A Sikh Wedding in Mewar


And when you travel, you open new doors into the magnanimity of the world. You get to see things from a different vantage point. And in your head you think…where I was all this while! Craving for one vacation after other is like sitting in a train waiting for another bridge to pass by. Because each bridge takes you into a trance…its rhythmic beats awaken your rhythm with the universe and its novelty brings you a new sense of joy and exploration. It is exactly how going from one holiday to another feels…leaving all that is mundane behind and gearing up for the unexpected.
One of such vacations was when I traveled to Udaipur for a friend’s wedding. When I reached the Lake City of India to see the first ever Sikh wedding of my life, I had a picture in my mind. A picture that was created out of stories I had heard about the grandeur of a true Punjabi wedding. A part of those stories seemed real as we were welcomed by a zealous joint family, kids running around and a huge family house which was being decorated with colorful lights. Just after finishing our lunch we were pulled into the dance practice by our very own bride-to-be as she wanted perfection on her special day. Before we started the practice, I saw her grandmother preparing for a performance with the same excitement as the children of the family. With her unhurried moves and wrinkled skin, she was dancing to a cannily chosen Bollywood song filled of prayers and was trying her best to make it memorable for her granddaughter.
Next morning we started our shopping spree and reached the famous Hathipol market. I always knew Rajasthan was all about colors and I saw an enormous display of it every at shop we went to…vibrant leheriya dupattas, the famous meenakari jewelry, mojari footwears and black metal and silver bangles with vast variety and bargaining options were available in the local shops. Some of the shops also had miniature Rajasthani paintings called Pichwai which emerge from Lord Krishna’s stories and have roots in Nathdwara, the town famous for its Srinathji(the seven year old form of Lord Krishna) temple. We also went for some hippie shopping at Jagadish Chowk and found ourselves engrossed in a wide range of indo western clothes with patch and mirror work, leather bags and antique decorative pieces. This small lane in Udaipur was an uphill area with mostly European people around.
We took the old age ‘autorikshaw’ to come back. The bright yellow autorikshaw, in all its glory, was a compressed and modern version of a chariot, decorated with glass and wool danglers of varied hues. The driver was using an unconventional manually operated horn which sounded like a loudspeaker. We passed narrow streets in the main city which sent out the whiff of freshly prepared tea and the famous daal bati churma being sold on the local carts. Because of the up and downhill terrain of the city, we had a bumpy ride back home which was an energetic precursor to the extended wedding celebrations. We then changed to the musical evening organized by the ladies of the household (typically referred to as Sangeet in North Indian families). Women were dancing to their local versions of fun filled homely songs. Some of them were even playing musical instruments to adjunct the spirit of euphoria.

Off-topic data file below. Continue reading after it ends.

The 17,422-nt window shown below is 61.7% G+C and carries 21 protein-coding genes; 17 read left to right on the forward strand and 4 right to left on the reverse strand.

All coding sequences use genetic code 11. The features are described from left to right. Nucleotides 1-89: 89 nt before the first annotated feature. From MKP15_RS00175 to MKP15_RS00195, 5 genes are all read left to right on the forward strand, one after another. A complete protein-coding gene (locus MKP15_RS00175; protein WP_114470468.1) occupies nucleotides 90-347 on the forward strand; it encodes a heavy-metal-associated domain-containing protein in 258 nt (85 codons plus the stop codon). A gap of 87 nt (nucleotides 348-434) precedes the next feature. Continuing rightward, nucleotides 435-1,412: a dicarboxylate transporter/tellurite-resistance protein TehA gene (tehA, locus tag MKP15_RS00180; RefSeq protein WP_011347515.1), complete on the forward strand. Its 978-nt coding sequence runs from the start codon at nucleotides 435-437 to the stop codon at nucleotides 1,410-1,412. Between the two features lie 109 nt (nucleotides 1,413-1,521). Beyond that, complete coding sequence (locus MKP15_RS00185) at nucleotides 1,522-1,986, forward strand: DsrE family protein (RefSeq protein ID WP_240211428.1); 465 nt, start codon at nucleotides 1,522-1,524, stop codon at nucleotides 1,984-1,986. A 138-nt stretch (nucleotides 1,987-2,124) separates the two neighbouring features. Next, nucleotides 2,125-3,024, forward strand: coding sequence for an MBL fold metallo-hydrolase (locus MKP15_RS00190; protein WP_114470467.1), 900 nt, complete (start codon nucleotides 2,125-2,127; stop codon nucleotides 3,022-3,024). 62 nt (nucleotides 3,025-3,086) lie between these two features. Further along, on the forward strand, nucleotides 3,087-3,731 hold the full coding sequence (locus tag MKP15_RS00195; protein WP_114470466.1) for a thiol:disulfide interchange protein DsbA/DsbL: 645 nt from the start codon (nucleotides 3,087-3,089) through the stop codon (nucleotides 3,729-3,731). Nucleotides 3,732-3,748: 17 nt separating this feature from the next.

When you attend a Punjabi wedding, you can see every person elated and it shows in everything: from their food and drinks to their dance; and the one thing that depicts their flamboyance the best is their dressing sense. Full of colors and full of life and even the elderly are no exception. From the bride’s brother folding up his dastaar(a smaller form of turban) to her sister in law cannily embellishing her hair with a paraandi(a long and colorful artificial braid) to her aunt drying her freshly done mehendi, everyone was busy making a maneuver to look their best. We saw all the guests wearing exuberant clothes and jewelry irrespective of their age. Every part of their celebration conveyed true sense of enjoyment and the brighter side of life. We then reached Paras Hill Resort, a palace like hotel situated on national highway 8, for the engagement ceremony. The venue was reflecting the opulence which is ingrained in the regal architecture of Rajasthan. The carefully carved pillars, the humongous chandeliers and the indigenous marble flooring glorified this sheer piece of art. Even though it was mid-September when it’s not too cold in Rajasthan, there was a chilly feel in the air. A grey silhouette of the Aravali hills could be seen in the dusky light. We merrily witnessed the engagement and the power packed performances by the family members while enjoying the ambiance.
On the day of the wedding, it was a much simpler version of the 3 day celebration that preceded it. We all headed to the Gurdwara, welcomed the Baraat(the groom and his relatives) and quietly sat and watched the bride and the groom circumventing Guru Granth Sahib(the holy Sikh religion book)as the head priest read out the vows.
As the four day wedding ceremony came to an end with the vidai(send-off) of the bride, time stood still at the entrance of the house which we had seen being decorated when we had arrived four days back. It was a moment with mixed emotions for all the family members. As the car went blurry in front of our eyes, all the time spent in Udaipur went past my memory. Sometimes beholding life in a different setup than yours gives you a perspective on the magnitude of assortment the world offers. And yes, it does open new doors into the magnanimity of the universe.

S.Upadhyay.

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